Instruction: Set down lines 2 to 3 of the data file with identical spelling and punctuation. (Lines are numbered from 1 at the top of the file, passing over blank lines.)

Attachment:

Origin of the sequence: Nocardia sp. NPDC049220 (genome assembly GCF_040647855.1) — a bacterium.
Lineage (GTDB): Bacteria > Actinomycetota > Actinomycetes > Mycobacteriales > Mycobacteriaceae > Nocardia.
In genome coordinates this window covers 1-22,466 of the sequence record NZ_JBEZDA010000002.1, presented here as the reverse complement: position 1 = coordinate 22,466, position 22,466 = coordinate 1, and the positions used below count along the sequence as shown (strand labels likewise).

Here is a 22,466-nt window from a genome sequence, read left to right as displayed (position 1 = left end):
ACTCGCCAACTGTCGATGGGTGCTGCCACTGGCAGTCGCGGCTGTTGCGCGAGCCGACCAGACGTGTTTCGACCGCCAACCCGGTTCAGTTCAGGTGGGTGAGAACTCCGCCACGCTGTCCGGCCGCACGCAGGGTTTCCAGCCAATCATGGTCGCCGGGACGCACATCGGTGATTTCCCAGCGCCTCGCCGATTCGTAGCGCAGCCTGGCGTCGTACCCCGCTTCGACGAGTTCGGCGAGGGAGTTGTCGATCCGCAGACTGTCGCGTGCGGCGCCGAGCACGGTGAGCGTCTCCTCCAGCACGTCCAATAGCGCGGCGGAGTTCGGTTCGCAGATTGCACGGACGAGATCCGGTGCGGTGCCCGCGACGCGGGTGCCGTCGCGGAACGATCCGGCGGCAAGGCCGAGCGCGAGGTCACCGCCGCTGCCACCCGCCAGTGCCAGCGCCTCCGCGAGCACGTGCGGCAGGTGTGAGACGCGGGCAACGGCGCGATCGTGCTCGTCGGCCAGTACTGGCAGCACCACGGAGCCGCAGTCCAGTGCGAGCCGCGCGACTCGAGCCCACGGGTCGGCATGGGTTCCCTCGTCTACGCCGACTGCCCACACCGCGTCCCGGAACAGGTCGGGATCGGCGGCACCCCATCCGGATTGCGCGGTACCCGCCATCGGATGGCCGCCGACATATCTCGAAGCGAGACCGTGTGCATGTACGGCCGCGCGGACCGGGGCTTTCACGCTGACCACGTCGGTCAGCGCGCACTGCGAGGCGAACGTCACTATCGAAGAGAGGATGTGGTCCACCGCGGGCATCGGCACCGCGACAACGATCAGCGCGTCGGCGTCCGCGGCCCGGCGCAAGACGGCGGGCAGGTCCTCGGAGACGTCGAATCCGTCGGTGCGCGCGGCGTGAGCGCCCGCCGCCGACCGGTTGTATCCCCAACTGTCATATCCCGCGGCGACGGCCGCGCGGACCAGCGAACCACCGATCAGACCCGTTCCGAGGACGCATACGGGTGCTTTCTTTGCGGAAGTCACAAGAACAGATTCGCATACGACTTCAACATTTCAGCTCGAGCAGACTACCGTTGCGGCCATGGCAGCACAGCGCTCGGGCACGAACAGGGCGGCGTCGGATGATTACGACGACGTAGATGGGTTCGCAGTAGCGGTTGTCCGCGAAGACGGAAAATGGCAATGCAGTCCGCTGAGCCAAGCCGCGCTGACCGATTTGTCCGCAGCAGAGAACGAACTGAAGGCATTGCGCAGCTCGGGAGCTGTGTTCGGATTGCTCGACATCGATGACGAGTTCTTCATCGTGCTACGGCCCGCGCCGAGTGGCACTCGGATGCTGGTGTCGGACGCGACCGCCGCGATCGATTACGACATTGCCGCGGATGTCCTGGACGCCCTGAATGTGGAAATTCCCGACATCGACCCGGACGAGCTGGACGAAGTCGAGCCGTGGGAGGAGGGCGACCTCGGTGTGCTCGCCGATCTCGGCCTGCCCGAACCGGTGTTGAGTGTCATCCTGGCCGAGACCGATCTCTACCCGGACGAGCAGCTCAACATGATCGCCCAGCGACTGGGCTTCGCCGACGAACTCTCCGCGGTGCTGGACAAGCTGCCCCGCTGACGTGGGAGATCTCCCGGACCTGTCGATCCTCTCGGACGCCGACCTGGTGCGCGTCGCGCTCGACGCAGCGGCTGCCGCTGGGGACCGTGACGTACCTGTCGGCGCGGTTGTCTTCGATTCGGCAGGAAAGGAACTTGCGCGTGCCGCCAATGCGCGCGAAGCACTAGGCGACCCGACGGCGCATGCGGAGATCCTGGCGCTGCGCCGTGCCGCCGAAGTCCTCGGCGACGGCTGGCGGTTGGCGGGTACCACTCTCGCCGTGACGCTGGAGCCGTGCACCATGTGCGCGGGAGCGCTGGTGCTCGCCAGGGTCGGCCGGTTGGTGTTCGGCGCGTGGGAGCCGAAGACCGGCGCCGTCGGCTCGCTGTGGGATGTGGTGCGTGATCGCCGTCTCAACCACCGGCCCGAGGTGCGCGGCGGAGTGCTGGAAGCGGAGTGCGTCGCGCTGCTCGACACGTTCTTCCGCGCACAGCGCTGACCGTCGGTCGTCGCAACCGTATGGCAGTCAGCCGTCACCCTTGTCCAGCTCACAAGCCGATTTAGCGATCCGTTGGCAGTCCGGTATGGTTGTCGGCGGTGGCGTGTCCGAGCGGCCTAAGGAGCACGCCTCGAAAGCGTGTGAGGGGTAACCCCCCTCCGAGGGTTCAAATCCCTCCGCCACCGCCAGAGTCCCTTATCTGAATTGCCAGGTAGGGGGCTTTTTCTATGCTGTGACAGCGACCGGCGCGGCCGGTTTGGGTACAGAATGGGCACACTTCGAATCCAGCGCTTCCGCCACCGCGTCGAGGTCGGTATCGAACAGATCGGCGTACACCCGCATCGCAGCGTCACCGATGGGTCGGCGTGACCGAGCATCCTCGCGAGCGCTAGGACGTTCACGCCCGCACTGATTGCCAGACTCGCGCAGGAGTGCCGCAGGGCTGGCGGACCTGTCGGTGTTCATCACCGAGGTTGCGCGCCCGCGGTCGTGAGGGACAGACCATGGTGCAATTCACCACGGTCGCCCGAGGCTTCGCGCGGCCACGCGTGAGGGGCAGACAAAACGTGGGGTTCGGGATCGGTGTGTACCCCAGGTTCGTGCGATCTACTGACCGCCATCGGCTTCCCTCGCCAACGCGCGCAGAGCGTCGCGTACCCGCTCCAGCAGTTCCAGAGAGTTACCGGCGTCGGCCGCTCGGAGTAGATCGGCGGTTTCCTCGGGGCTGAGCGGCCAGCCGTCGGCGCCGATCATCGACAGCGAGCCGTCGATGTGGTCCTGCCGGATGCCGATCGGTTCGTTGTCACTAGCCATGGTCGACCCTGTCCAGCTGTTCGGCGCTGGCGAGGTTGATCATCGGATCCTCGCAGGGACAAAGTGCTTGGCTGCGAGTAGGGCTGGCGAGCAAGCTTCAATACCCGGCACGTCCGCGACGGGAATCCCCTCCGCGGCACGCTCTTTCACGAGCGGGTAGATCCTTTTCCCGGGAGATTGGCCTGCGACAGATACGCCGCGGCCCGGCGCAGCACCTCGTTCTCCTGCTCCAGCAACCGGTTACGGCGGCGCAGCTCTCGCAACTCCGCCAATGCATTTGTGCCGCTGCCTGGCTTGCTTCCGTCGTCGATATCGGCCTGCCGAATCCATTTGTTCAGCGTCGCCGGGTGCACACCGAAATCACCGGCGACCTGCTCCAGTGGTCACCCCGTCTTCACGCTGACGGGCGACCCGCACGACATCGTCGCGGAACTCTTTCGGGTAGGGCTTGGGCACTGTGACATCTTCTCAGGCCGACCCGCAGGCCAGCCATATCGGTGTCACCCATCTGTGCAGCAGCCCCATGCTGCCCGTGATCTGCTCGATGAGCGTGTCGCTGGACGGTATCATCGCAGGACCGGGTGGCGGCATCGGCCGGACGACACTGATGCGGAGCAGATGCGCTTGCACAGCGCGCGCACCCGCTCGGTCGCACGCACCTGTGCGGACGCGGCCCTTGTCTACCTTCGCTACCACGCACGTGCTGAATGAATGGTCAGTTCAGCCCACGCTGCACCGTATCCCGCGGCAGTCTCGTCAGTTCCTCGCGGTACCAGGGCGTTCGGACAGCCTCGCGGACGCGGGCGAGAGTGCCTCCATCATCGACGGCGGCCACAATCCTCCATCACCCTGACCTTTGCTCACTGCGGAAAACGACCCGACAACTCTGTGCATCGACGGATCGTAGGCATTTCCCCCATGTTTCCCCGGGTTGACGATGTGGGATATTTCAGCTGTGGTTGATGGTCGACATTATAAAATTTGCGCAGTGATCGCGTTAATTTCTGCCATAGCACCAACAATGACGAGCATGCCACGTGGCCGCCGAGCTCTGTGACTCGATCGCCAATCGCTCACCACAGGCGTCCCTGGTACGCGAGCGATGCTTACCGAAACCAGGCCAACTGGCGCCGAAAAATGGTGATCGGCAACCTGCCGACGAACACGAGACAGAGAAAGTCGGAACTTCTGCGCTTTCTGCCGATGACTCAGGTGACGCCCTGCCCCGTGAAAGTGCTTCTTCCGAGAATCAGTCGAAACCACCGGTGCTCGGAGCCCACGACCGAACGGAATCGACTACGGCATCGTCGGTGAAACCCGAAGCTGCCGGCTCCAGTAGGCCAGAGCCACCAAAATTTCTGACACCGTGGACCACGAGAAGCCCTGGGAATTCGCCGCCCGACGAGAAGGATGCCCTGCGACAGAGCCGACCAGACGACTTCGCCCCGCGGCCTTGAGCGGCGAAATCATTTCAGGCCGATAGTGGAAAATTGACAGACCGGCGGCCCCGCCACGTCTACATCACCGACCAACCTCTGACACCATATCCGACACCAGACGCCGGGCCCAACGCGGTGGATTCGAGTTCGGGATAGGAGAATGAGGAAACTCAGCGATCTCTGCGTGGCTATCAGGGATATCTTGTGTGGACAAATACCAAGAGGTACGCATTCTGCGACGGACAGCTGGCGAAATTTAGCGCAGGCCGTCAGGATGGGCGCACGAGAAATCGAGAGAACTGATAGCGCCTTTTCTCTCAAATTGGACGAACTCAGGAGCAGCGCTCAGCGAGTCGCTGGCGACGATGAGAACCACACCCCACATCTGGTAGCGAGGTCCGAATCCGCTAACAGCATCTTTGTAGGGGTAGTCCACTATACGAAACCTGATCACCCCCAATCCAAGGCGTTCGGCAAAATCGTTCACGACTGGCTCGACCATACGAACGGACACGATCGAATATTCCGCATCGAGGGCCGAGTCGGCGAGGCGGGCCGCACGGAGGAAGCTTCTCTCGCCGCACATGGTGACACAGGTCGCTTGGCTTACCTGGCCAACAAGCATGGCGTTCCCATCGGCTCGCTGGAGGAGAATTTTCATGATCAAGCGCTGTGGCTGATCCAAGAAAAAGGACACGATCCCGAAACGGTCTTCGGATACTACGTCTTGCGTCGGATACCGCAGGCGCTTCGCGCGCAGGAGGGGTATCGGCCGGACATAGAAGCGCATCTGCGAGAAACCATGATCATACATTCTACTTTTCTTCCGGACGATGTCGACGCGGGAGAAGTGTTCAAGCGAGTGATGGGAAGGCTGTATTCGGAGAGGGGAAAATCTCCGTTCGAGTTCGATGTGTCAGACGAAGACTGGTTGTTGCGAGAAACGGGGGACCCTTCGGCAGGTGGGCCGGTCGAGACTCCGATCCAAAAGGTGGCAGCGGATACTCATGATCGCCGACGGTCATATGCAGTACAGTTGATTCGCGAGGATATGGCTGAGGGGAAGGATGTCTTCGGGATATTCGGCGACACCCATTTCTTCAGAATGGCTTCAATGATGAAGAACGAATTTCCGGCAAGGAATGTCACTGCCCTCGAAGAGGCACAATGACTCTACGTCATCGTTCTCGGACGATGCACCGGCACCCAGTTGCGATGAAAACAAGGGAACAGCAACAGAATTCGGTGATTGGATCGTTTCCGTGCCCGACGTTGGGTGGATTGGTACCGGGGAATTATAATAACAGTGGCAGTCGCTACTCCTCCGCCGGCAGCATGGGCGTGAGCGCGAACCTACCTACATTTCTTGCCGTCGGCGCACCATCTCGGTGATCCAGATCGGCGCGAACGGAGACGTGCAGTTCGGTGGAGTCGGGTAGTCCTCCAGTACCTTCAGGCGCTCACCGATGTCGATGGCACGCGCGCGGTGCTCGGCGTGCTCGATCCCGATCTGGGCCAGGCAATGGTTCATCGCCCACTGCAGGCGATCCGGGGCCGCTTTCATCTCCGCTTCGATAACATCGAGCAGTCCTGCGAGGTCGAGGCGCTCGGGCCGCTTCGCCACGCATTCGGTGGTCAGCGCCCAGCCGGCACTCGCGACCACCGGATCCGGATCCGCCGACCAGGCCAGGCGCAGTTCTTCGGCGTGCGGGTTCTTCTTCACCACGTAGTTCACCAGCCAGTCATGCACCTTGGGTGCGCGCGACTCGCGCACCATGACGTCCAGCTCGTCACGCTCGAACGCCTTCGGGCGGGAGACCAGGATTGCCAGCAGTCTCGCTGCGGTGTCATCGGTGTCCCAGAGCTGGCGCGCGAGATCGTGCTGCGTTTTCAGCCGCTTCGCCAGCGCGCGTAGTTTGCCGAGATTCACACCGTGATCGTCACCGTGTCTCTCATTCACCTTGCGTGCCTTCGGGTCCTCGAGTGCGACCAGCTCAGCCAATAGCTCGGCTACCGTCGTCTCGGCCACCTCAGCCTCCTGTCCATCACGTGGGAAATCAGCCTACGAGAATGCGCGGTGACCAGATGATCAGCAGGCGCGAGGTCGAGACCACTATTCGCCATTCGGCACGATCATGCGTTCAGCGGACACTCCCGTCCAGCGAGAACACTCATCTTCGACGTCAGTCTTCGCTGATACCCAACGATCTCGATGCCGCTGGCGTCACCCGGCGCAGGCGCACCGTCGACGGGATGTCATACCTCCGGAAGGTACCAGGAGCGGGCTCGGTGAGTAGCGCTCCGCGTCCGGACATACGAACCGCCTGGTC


Lineage (GTDB): Bacteria > Actinomycetota > Actinomycetes > Mycobacteriales > Mycobacteriaceae > Nocardia.
In genome coordinates this window covers 1-22,466 of the sequence record NZ_JBEZDA010000002.1, presented here as the reverse complement: position 1 = coordinate 22,466, position 22,466 = coordinate 1, and the positions used below count along the sequence as shown (strand labels likewise).